If budget is not a concern, I suggest you jump down to the “Better” or “Best” recommendations. However, if budget is your principal concern, then no worries; this Sony is the way to go! One great thing about it is that all the lenses that you get for this camera can also be used if and when you decide down the road to upgrade to the Sony a7R2 model below.
Better Camera: Sony a6300
Starting at below $999 for the body.
The A6300 is the latest evolution of the high end Sony APS-C models. It features, amongst other great features, enhanced autofocus speed and 4K movie recording. You can read my complete Sony a6000 review, it is the model the A6300 replaces and has many of the same specs. It was also the replacement for the Sony NEX-7, which I loved. The a6000 series has a number of advantages over the lower-priced a5000 models. It has a built-in electronic viewfinder, more focal points, and faster continuous shooting (11 fps vs 6 fps).
Best Camera: Sony a7R II
Starting at just over $3198
A full-on Sony a7R Review is here on the site that is full of a ton of sample photos. I’m working on the Mark 2 review right now, but just know the main differences are that it is faster, 42 Megapixel (instead of 36), and, most importantly, it has in-body stabilization. AWESOME. This is currently my main camera. I absolutely love it. It has all the power of the giant DSLR systems at a fraction of the price and size. Its Full-Frame goodness combined with a small mirrorless form factor gives you everything you need. Plus, the camera smarts inside are absolutely insane. Check on the review there to see even more!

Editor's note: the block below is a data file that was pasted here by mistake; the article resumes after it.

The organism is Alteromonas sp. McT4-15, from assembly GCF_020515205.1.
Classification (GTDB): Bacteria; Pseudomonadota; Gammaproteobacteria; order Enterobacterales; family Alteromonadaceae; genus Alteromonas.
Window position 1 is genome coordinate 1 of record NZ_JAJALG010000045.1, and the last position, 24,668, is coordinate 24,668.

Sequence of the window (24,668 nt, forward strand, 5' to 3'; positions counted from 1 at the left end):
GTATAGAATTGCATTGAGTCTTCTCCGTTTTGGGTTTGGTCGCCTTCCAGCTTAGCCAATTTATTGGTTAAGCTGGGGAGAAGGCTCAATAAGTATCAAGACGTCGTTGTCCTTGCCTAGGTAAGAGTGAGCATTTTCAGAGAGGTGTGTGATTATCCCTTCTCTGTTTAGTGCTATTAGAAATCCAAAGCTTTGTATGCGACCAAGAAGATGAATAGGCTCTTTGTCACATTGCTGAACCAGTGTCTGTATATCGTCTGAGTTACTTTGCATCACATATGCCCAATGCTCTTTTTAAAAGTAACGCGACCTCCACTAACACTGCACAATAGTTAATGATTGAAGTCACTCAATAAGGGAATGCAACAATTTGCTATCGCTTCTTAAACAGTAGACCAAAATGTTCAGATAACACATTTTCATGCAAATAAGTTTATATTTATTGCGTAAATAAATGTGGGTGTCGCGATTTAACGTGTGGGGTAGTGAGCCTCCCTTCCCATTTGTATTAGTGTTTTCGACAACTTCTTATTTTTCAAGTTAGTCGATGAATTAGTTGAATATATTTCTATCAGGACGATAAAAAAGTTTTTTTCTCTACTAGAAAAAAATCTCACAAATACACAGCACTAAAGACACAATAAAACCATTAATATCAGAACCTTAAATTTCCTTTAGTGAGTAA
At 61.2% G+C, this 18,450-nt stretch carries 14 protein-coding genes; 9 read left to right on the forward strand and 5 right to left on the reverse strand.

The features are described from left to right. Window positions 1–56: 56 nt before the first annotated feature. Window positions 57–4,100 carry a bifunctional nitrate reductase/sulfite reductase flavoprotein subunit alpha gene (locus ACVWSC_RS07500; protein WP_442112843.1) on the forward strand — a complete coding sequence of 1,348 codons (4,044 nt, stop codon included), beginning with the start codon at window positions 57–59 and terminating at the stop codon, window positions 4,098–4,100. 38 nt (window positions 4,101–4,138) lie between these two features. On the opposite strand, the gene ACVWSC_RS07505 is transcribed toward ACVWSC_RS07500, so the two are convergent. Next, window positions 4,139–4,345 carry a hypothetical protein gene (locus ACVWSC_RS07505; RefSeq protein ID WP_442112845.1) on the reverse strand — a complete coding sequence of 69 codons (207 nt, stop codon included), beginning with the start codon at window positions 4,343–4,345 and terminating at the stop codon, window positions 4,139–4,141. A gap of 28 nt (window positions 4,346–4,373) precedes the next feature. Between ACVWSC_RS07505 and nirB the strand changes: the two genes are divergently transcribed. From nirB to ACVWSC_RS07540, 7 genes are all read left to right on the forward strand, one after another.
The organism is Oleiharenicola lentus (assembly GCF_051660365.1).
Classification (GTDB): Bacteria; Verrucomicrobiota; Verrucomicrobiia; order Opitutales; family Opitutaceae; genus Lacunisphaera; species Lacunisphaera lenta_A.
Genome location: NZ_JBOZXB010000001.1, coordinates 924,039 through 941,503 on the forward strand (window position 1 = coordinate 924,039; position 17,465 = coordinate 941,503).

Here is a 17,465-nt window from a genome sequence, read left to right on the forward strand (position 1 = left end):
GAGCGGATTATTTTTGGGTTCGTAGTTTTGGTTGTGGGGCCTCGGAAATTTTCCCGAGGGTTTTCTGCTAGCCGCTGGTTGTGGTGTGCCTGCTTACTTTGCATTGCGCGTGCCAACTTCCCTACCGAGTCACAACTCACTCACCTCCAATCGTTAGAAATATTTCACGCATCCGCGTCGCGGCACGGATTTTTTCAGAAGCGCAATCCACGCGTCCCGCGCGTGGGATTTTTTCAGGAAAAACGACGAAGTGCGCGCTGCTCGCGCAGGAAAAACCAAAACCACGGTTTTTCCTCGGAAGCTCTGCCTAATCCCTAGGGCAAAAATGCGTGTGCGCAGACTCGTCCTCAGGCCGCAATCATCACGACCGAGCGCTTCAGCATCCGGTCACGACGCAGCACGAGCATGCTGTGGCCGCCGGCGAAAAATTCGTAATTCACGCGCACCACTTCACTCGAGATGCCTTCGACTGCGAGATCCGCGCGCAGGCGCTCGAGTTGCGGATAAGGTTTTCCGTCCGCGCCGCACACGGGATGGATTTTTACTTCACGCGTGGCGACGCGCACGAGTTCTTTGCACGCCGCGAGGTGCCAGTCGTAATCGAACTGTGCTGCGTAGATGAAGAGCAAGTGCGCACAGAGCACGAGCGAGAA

Wildcard 2nd Camera: Sony DSC-RX100 IV
I LOVE this camera. It’s my quick one-camera camera! You can’t change lenses. It’s not full-frame. But it doesn’t matter. It’s an absolutely magical little camera. I love it so much that it was my main camera at Burning Man this year… it’s also one of my street-photography cameras. I don’t know the exact stats… but it’s like 16 photos per second. 20.1 megapixel. And it can even shoot 4K video, and slow motion 1080p at 960 FPS. What an amazing compact camera! If you have an extra $1,000 or so, just get it!!!
Here are some quick links to tutorials I have written on the site.
I have a big section of reviews here at the site as well. Below are some of the most popular.
- Photomatix Review – the software I use most for the “look” of my photos
- Topaz Adjust Review – an amazing plugin to give very nice effects
- Topaz Detail Review -another winner from Topaz